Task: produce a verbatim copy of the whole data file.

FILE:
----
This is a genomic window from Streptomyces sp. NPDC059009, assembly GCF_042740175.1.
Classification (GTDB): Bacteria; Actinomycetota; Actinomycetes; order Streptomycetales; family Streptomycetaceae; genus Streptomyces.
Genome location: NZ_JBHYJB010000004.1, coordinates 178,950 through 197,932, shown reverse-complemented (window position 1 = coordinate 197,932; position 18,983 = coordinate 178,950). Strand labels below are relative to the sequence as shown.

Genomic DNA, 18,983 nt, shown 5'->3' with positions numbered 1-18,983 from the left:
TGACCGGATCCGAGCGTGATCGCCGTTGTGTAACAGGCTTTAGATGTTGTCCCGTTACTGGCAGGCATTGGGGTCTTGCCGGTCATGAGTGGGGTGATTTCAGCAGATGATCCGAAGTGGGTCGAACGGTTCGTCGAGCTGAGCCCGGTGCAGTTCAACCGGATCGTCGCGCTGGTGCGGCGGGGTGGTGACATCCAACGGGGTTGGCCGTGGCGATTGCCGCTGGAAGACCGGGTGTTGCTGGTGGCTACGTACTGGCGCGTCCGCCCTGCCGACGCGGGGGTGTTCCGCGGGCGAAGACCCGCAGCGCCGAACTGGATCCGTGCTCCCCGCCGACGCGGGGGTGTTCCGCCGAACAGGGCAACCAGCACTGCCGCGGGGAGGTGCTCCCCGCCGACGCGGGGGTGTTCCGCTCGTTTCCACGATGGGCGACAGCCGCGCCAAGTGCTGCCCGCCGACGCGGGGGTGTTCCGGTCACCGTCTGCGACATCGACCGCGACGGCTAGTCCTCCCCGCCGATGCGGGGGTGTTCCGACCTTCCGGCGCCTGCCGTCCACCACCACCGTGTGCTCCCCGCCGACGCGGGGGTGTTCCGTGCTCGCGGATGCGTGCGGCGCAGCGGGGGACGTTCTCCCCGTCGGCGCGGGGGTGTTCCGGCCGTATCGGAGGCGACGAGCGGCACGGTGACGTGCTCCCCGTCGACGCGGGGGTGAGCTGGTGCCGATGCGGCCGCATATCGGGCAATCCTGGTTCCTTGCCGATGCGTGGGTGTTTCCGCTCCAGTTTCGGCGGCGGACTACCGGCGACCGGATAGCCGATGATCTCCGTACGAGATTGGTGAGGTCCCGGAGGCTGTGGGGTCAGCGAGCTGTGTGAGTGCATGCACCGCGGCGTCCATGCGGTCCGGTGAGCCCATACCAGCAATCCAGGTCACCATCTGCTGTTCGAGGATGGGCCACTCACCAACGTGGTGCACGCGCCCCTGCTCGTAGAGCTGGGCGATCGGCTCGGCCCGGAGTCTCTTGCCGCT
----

This is a genomic window from Streptomyces sp. NPDC059009, assembly GCF_042740175.1.
Classification (GTDB): Bacteria; Actinomycetota; Actinomycetes; order Streptomycetales; family Streptomycetaceae; genus Streptomyces.
Genome location: NZ_JBHYJB010000004.1, coordinates 178,950 through 197,932, shown reverse-complemented (window position 1 = coordinate 197,932; position 18,983 = coordinate 178,950). Strand labels below are relative to the sequence as shown.

Genomic DNA, 18,983 nt, shown 5'->3' with positions numbered 1-18,983 from the left:
TGACCGGATCCGAGCGTGATCGCCGTTGTGTAACAGGCTTTAGATGTTGTCCCGTTACTGGCAGGCATTGGGGTCTTGCCGGTCATGAGTGGGGTGATTTCAGCAGATGATCCGAAGTGGGTCGAACGGTTCGTCGAGCTGAGCCCGGTGCAGTTCAACCGGATCGTCGCGCTGGTGCGGCGGGGTGGTGACATCCAACGGGGTTGGCCGTGGCGATTGCCGCTGGAAGACCGGGTGTTGCTGGTGGCTACGTACTGGCGCGTCCGCCCTGCCGACGCGGGGGTGTTCCGCGGGCGAAGACCCGCAGCGCCGAACTGGATCCGTGCTCCCCGCCGACGCGGGGGTGTTCCGCCGAACAGGGCAACCAGCACTGCCGCGGGGAGGTGCTCCCCGCCGACGCGGGGGTGTTCCGCTCGTTTCCACGATGGGCGACAGCCGCGCCAAGTGCTGCCCGCCGACGCGGGGGTGTTCCGGTCACCGTCTGCGACATCGACCGCGACGGCTAGTCCTCCCCGCCGATGCGGGGGTGTTCCGACCTTCCGGCGCCTGCCGTCCACCACCACCGTGTGCTCCCCGCCGACGCGGGGGTGTTCCGTGCTCGCGGATGCGTGCGGCGCAGCGGGGGACGTTCTCCCCGTCGGCGCGGGGGTGTTCCGGCCGTATCGGAGGCGACGAGCGGCACGGTGACGTGCTCCCCGTCGACGCGGGGGTGAGCTGGTGCCGATGCGGCCGCATATCGGGCAATCCTGGTTCCTTGCCGATGCGTGGGTGTTTCCGCTCCAGTTTCGGCGGCGGACTACCGGCGACCGGATAGCCGATGATCTCCGTACGAGATTGGTGAGGTCCCGGAGGCTGTGGGGTCAGCGAGCTGTGTGAGTGCATGCACCGCGGCGTCCATGCGGTCCGGTGAGCCCATACCAGCAATCCAGGTCACCATCTGCTGTTCGAGGATGGGCCACTCACCAACGTGGTGCACGCGCCCCTGCTCGTAGAGCTGGGCGATCGGCTCGGCCCGGAGTCTCTTGCCGCT